It is also advisable to wash clothes after each departure. Something that may seem very obvious but that many cyclists ignore complaining about the excessive wear of clothes in each wash. If we do not wash the clothes, the lycra accumulates bacteria and all this increases the risk of infection.
Another interesting prevention technique is to apply pad cream. A substance specifically designed to care for and protect the skin of cyclists. It is a prevention product against sores that tries to minimize friction and aims to keep bacteria accumulation under control.
If the previous prevention techniques have not worked and you are one of those who can already say loud and clear that a boil surely has the section that most interests you is the one that comes next.
How to treat a boil? This question arises to virtually all infected cyclists. A dangerous question as it has answers of all kinds and everyone looks forward to answering.
The treatment of the boil is very relative since the infection often tends to disappear after a few days. Simply resting and avoiding excessive sweating may be enough to eliminate the bump when it is small and is still in an initial phase (a small cyst).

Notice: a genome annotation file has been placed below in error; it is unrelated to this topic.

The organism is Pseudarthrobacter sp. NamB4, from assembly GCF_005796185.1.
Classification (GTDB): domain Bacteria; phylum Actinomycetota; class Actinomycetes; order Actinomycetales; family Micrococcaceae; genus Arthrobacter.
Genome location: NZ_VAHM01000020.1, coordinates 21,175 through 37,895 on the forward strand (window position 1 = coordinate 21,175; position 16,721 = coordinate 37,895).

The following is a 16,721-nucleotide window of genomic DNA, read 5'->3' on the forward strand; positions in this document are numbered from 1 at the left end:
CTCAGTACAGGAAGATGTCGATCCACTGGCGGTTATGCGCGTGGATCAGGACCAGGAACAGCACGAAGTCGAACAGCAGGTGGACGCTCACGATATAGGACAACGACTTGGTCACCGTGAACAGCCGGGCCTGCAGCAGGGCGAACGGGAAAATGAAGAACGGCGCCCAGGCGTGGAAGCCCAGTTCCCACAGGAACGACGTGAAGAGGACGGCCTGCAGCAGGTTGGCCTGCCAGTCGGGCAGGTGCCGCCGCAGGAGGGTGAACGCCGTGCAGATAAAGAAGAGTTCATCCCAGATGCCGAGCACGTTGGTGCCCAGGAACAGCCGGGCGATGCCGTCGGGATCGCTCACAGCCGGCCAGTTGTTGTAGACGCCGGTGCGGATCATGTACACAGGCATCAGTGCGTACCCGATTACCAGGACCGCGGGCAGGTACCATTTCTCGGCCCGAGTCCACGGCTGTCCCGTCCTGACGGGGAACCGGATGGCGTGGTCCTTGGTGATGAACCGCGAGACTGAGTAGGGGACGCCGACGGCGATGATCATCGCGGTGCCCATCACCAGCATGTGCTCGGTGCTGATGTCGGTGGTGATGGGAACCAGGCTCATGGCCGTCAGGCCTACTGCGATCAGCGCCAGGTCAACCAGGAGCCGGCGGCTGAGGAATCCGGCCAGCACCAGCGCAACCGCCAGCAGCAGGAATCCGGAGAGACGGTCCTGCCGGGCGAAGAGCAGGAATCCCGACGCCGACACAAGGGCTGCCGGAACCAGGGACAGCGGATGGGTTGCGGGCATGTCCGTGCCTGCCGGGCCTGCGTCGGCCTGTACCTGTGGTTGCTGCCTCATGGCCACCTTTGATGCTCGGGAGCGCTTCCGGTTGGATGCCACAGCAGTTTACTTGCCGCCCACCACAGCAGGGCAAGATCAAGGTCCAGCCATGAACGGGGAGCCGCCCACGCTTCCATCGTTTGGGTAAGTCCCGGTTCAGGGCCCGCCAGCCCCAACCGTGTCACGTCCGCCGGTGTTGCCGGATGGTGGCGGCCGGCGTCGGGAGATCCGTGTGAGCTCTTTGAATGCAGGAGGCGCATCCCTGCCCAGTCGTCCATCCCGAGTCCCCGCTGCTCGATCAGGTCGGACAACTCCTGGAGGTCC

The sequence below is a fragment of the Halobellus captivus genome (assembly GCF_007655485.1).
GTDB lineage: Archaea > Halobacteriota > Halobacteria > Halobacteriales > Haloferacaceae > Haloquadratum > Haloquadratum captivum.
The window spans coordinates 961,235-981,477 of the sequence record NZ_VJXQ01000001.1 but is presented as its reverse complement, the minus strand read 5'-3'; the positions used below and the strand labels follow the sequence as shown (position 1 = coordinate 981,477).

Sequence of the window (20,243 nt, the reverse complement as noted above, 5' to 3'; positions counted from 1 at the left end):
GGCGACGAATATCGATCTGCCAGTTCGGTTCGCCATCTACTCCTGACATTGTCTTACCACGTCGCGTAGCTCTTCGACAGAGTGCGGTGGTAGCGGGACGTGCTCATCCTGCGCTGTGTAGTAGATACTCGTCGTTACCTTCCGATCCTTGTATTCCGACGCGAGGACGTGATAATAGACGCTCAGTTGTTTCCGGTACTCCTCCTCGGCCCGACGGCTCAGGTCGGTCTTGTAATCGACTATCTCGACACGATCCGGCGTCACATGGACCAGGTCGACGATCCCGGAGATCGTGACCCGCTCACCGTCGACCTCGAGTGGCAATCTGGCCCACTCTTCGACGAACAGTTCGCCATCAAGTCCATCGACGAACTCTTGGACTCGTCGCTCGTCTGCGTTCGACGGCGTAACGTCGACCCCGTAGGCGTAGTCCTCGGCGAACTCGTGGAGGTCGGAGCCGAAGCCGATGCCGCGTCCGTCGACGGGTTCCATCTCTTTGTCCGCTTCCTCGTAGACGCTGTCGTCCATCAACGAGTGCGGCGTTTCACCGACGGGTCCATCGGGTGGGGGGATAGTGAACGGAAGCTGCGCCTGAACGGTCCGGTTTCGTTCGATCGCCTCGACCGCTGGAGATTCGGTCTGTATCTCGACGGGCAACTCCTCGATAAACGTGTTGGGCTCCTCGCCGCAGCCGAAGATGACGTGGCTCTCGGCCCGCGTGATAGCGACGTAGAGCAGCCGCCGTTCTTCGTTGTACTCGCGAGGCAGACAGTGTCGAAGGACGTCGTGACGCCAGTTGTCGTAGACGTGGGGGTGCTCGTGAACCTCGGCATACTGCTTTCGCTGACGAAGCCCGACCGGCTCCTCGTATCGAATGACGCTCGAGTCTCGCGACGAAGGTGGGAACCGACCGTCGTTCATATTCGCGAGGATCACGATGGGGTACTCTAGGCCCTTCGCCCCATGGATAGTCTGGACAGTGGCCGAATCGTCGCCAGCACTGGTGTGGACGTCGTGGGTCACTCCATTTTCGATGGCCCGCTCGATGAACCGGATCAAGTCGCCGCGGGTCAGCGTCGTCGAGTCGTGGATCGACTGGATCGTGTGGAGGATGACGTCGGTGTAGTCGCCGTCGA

In this first moment, another thing you can try is the slightly change the position on the bike. Varying the support point a few centimeters can relieve the pressure exerted directly on the affected area. To achieve this you can advance or delay the saddle a bit. Be very careful with this since in biomechanical terms a change of a couple of centimeters is a brutality. If you make changes, you should try to roll smoothly for a couple of hours to see how the joints fit into the new posture. Nothing to make big changes overnight. You may solve the boils but end up spoiling something much worse.
If the "lump" is greater, it is likely that to lower the inflammation we need something more than rest. In this case, the most recommended is see a doctor or a specialized dermatologist who can guide you with the right treatment.
At this point it is essential to maintain good body hygiene conditions and to relieve the burning sensation you can apply ice on the affected surface.
You can also lightly rub the area with a sterile gauze soaked in hydrogen peroxide and salt. Once dry you can use to put some iodine. All this will prevent the infection from spreading on the surface. You can repeat this process 2-3 times a day.
Sometimes the application of antiseptic or some antibiotic ointments will be necessary but for this it will be necessary that you previously consult with a specialist.
In no case is it advisable to burst or cause suppuration of the boil since we can aggravate the infection. If you have doubts, the best thing you can do is ask for time with the dermatologist. Keep in mind that if you have spent several days with him it is very likely that he has accumulated pus.
Remember. The most important thing to beat the boils is patience. Many cyclists relapse for wanting to return early.